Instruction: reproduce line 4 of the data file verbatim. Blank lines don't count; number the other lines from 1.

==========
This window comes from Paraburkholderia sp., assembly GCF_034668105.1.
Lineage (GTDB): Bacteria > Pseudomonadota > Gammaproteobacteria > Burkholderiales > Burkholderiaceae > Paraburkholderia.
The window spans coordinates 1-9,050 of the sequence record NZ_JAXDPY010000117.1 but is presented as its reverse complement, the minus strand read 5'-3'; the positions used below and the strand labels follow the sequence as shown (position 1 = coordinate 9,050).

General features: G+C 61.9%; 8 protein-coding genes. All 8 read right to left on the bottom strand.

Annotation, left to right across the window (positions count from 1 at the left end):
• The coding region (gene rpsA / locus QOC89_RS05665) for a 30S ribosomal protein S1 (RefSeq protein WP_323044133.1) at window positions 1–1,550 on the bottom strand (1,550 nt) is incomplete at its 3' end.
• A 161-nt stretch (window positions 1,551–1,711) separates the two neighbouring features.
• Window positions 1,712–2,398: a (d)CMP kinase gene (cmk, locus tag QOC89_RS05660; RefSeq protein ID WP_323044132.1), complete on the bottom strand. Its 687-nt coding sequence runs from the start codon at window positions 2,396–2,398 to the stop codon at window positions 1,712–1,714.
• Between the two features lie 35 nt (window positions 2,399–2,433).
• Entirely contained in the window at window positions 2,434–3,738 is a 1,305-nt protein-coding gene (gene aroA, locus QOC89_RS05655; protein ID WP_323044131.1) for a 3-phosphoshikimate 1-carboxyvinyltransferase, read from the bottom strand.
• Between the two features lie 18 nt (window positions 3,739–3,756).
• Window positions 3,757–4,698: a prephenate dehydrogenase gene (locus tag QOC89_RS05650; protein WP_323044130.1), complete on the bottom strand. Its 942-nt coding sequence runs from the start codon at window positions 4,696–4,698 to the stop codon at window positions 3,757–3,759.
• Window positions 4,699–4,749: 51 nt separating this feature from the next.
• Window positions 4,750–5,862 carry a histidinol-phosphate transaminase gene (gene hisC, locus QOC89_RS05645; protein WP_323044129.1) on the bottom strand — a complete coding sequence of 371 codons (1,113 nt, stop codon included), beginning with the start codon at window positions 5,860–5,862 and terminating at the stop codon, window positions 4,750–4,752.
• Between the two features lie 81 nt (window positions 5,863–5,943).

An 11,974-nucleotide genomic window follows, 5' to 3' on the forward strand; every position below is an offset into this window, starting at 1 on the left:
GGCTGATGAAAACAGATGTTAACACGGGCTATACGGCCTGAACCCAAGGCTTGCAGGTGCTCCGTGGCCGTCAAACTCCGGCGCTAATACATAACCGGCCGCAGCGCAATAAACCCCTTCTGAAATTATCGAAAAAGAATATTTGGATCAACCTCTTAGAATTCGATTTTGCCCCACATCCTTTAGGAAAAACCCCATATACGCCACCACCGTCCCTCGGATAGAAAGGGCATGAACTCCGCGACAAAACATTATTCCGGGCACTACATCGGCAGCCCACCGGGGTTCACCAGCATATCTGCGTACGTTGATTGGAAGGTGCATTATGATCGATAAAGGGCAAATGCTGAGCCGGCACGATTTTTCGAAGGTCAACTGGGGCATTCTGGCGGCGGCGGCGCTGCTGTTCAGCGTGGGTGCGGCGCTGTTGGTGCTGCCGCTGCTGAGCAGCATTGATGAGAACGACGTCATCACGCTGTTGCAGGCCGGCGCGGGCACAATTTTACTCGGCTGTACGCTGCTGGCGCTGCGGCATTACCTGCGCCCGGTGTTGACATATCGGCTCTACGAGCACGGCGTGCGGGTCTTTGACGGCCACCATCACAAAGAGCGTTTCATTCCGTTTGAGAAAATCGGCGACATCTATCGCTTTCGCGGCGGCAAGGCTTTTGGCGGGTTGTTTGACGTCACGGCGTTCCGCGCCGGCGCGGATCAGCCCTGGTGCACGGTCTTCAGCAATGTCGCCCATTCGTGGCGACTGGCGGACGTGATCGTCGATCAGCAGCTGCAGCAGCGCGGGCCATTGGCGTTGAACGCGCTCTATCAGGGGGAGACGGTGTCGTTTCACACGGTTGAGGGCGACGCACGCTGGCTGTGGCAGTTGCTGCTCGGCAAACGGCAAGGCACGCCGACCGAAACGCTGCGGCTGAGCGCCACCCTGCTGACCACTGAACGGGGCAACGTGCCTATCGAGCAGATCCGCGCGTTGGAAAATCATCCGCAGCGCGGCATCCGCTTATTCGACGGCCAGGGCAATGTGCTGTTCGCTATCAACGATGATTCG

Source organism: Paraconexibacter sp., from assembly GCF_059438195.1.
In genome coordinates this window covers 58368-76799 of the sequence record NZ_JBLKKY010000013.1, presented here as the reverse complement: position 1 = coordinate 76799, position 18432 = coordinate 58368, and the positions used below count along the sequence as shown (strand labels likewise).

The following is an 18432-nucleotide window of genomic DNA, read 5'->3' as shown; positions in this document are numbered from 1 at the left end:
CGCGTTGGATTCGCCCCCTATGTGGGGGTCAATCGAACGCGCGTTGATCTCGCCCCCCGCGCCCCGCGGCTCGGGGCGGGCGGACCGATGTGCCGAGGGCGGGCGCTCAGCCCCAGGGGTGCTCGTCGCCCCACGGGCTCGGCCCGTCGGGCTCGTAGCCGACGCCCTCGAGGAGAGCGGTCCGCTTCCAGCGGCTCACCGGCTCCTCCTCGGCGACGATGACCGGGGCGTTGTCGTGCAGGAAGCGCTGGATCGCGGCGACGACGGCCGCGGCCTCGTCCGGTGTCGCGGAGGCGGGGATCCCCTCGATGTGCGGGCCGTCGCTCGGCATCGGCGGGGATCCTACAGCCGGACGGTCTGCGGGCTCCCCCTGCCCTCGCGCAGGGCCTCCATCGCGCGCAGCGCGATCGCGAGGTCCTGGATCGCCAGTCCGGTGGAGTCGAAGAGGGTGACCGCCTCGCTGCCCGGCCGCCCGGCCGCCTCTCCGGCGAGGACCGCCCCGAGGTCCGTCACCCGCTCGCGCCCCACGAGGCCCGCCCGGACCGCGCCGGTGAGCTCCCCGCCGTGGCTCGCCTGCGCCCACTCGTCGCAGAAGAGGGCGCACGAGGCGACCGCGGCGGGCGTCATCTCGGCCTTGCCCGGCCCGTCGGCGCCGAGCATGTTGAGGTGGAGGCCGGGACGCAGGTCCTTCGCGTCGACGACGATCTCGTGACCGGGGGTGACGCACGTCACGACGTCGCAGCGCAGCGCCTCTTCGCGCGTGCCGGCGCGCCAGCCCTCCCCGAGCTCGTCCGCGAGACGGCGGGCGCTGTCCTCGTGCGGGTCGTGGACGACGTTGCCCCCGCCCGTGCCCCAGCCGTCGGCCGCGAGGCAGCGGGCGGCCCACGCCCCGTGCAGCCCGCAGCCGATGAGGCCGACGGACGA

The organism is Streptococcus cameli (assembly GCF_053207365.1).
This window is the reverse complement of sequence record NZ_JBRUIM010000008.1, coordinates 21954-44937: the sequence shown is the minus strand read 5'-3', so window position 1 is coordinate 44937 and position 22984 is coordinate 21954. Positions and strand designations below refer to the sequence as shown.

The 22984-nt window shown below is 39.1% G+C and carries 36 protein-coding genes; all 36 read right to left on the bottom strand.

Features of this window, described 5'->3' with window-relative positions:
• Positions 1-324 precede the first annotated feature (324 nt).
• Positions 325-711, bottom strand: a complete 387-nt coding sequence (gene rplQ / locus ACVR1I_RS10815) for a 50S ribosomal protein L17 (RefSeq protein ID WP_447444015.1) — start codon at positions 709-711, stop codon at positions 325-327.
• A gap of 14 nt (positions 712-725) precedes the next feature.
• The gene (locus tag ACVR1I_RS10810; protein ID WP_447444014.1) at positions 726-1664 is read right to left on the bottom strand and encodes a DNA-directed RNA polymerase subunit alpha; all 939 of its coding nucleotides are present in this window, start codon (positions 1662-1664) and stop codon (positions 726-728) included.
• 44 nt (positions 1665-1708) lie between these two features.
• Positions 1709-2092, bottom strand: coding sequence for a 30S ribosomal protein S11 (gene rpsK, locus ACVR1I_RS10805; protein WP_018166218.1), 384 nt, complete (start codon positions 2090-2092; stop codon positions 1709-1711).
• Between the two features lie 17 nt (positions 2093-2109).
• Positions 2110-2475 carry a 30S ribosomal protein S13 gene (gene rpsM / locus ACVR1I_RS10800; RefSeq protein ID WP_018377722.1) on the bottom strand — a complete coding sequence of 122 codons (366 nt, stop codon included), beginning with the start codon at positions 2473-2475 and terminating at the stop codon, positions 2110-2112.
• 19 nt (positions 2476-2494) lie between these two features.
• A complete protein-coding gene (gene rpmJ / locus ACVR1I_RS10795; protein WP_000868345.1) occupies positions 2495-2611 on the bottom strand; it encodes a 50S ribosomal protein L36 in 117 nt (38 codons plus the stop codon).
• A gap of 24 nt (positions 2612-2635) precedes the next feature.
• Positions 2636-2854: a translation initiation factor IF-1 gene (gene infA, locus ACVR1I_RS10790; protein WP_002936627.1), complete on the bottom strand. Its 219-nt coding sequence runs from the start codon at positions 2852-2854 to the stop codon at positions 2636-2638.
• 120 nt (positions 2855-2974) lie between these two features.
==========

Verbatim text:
General features: G+C 61.9%; 8 protein-coding genes. All 8 read right to left on the bottom strand.